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Logo of Phnom Penh Post newspaper Phnom Penh Post - Actress shot after journalist slain

Actress shot after journalist slain

Actress.jpg
Actress.jpg

IN the second high-profile killing in a week, famous singer and actress Touch Srey

Nich was shot in broad daylight on October 21 along with her mother, who later died.

The daughter of slain Funcinpec journalist Chou Chetharith burns paper money to honor her father at his funeral on October 22. His portrait is behind her. Chetharith, a reporter for the Royalist Ta Prohm radio, which Prime Minister Hun Sen recently criticized for its 'insulting' broadcasts, was gunned down outside the station on October 18.

Nich, 24, was shot twice in the face and another bullet lodged in her spine during

the attack by several men at 11:20 am near the InterContinental Hotel. She was rushed

to the emergency room at Preah Sihanouk Hospital and later flown to Bangkok around

2:00 am the next day, according to Mu Sochua, Minister of Women's and Veterans' Affairs

(MoWVA) .

Her mother, Kim Sinoun, 62, died at Calmette Hospital 20 minutes after her arrival.

Three days earlier, a pro-Funcinpec reporter, Chuor Chetharith, was gunned down outside

his office at Ta Prohm radio in Phnom Penh.

Nich underwent surgery at Bumrungrad Hospital in Bangkok on October 22. She was accompanied

by Khieu Thavika, a spokesperson for the Council of Ministers. On the morning of

October 23 she was in critical but stable condition, said government spokesman Khieu

Kanharith.

The motives behind the shootings are not clear, but the work was clearly done by

professionals, said a Funcinpec security official in the National Assembly. He said

recent killings, including that of Chetharith, were probably premeditated assassinations.

He said several men dressed in civilian clothes carried out the attack on Nich and

her mother. One of the assailants approached the women as they left a flower shop

and opened fire when they tried to enter their car.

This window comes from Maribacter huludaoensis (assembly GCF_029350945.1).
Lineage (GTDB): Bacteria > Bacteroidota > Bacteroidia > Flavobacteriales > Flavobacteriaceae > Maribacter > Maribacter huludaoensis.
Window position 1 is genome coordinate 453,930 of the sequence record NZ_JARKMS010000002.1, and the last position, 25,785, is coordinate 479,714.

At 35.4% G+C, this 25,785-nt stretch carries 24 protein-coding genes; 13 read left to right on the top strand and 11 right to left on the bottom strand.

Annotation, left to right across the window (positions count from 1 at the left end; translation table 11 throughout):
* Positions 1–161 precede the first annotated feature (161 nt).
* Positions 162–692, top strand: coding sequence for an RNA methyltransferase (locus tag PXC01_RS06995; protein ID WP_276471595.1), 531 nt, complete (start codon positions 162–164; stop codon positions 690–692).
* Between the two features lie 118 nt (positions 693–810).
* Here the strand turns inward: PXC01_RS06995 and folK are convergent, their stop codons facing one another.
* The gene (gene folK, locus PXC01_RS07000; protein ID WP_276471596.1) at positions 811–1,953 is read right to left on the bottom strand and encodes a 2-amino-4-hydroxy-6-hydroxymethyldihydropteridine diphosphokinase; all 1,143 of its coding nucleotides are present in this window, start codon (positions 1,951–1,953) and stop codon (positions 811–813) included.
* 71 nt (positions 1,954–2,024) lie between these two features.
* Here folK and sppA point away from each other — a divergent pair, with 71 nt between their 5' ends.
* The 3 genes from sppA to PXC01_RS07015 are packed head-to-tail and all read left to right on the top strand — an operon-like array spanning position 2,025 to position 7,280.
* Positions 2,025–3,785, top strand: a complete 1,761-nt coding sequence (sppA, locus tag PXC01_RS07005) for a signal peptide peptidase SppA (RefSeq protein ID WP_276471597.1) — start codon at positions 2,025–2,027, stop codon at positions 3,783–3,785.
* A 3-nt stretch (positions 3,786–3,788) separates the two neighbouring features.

Mu Sochua said in a press conference on October 23 that the government must track

down the killers.

"CPP is the party that has power and who leads the government," she said.

"It is the duty of the government to solve the problem they are facing and find

the killers."

The Alliance of Democrats released a statement on October 21 saying that Nich sang

for the causes of Kampuchea Krom, the southern region of Vietnam that once belonged

to Cambodia.

"This special song collection deals with the issues of corruption, border issues,

and sufferings of the Khmer minorities in Vietnam," it stated. The Funcinpec

party played her songs during the election campaign.

Touch Srey Nich, known as Touch Sunnich, also sang in Prince Norodom Ranariddh's

film "Raj Borei" in 2002 and recorded a theme song for the Ministry of

Women's and Veteran's Affairs called "Neary Rattanak", which means "Women

are Precious Gems".

On her latest album, one song describes a monk who betrays Khmer Buddhist culture

to the Vietnamese, causing the burning of the Chan Raingsey pagoda in Kampuchea Krom.

The song depicts the destruction of the pagoda by yuon-a term for Vietnamese seen

by some as derogatory-who enter the pagoda while throwing grenades and burn it down.

Following the destruction, the song encourages Khmer men to make sacrifices for their

nation and religion.

Ok Socheat, deputy secretary general for Funcinpec, said Nich was financially independent

and had not been romantically involved with anyone who might order her murder, as

some suggested.

"Srey Nich is good person, she has never had any conflict with anyone,"

he said. "This shooting, and that of the journalist, is to threaten the Ta Prohm

radio station," which had insulted CPP in recent months.

The shooting follows two others in October that have left two Funcinpec members dead,

according to the Cambodian Human Rights Action Committee.

Chuor Chetharith, an editor at Ta Prohm radio station, was shot just one day before

Funcinpec activist Dos Hut was killed in Kampot province by a local police officer

on October 19. The organization did not conclude if the killings were political.

In response to the killings, the government has heightened police presence on the

streets. Hun Sen issued an order to the Ministry of Interior and Ministry of Defense

to tighten security around embassies, international organizations' headquarters,

foreign businesses and media offices.

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